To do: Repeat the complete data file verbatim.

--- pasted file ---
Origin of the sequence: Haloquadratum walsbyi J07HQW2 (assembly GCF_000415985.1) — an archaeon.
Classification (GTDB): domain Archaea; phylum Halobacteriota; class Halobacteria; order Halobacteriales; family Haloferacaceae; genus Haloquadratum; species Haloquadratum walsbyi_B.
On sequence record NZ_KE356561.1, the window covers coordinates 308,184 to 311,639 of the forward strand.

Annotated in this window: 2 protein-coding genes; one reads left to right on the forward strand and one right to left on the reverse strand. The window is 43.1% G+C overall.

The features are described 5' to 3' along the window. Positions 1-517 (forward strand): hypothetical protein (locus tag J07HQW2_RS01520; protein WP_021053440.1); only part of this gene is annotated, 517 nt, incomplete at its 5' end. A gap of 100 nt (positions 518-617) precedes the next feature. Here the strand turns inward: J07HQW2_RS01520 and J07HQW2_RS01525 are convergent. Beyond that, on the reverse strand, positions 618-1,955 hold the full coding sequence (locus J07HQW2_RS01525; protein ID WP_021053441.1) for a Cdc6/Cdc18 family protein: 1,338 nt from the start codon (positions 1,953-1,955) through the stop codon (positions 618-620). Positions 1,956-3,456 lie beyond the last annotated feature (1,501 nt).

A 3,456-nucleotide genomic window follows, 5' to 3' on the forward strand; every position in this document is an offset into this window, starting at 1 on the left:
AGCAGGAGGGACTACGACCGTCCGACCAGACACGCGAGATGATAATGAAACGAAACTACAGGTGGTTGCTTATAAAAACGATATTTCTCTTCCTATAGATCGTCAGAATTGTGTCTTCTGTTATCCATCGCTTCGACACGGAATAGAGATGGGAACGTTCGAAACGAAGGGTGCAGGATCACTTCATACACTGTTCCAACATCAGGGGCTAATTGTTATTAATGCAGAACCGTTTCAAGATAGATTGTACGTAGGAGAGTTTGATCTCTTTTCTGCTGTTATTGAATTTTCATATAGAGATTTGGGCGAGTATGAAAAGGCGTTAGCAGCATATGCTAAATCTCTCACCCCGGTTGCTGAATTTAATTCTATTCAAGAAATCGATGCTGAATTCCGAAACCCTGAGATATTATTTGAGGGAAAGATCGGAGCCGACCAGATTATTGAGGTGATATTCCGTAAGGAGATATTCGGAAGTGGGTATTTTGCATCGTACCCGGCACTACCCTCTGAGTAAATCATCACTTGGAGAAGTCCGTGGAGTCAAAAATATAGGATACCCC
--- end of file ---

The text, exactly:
Origin of the sequence: Haloquadratum walsbyi J07HQW2 (assembly GCF_000415985.1) — an archaeon.
Classification (GTDB): domain Archaea; phylum Halobacteriota; class Halobacteria; order Halobacteriales; family Haloferacaceae; genus Haloquadratum; species Haloquadratum walsbyi_B.
On sequence record NZ_KE356561.1, the window covers coordinates 308,184 to 311,639 of the forward strand.

Annotated in this window: 2 protein-coding genes; one reads left to right on the forward strand and one right to left on the reverse strand. The window is 43.1% G+C overall.

The features are described 5' to 3' along the window. Positions 1-517 (forward strand): hypothetical protein (locus tag J07HQW2_RS01520; protein WP_021053440.1); only part of this gene is annotated, 517 nt, incomplete at its 5' end. A gap of 100 nt (positions 518-617) precedes the next feature. Here the strand turns inward: J07HQW2_RS01520 and J07HQW2_RS01525 are convergent. Beyond that, on the reverse strand, positions 618-1,955 hold the full coding sequence (locus J07HQW2_RS01525; protein ID WP_021053441.1) for a Cdc6/Cdc18 family protein: 1,338 nt from the start codon (positions 1,953-1,955) through the stop codon (positions 618-620). Positions 1,956-3,456 lie beyond the last annotated feature (1,501 nt).

A 3,456-nucleotide genomic window follows, 5' to 3' on the forward strand; every position in this document is an offset into this window, starting at 1 on the left:
AGCAGGAGGGACTACGACCGTCCGACCAGACACGCGAGATGATAATGAAACGAAACTACAGGTGGTTGCTTATAAAAACGATATTTCTCTTCCTATAGATCGTCAGAATTGTGTCTTCTGTTATCCATCGCTTCGACACGGAATAGAGATGGGAACGTTCGAAACGAAGGGTGCAGGATCACTTCATACACTGTTCCAACATCAGGGGCTAATTGTTATTAATGCAGAACCGTTTCAAGATAGATTGTACGTAGGAGAGTTTGATCTCTTTTCTGCTGTTATTGAATTTTCATATAGAGATTTGGGCGAGTATGAAAAGGCGTTAGCAGCATATGCTAAATCTCTCACCCCGGTTGCTGAATTTAATTCTATTCAAGAAATCGATGCTGAATTCCGAAACCCTGAGATATTATTTGAGGGAAAGATCGGAGCCGACCAGATTATTGAGGTGATATTCCGTAAGGAGATATTCGGAAGTGGGTATTTTGCATCGTACCCGGCACTACCCTCTGAGTAAATCATCACTTGGAGAAGTCCGTGGAGTCAAAAATATAGGATACCCC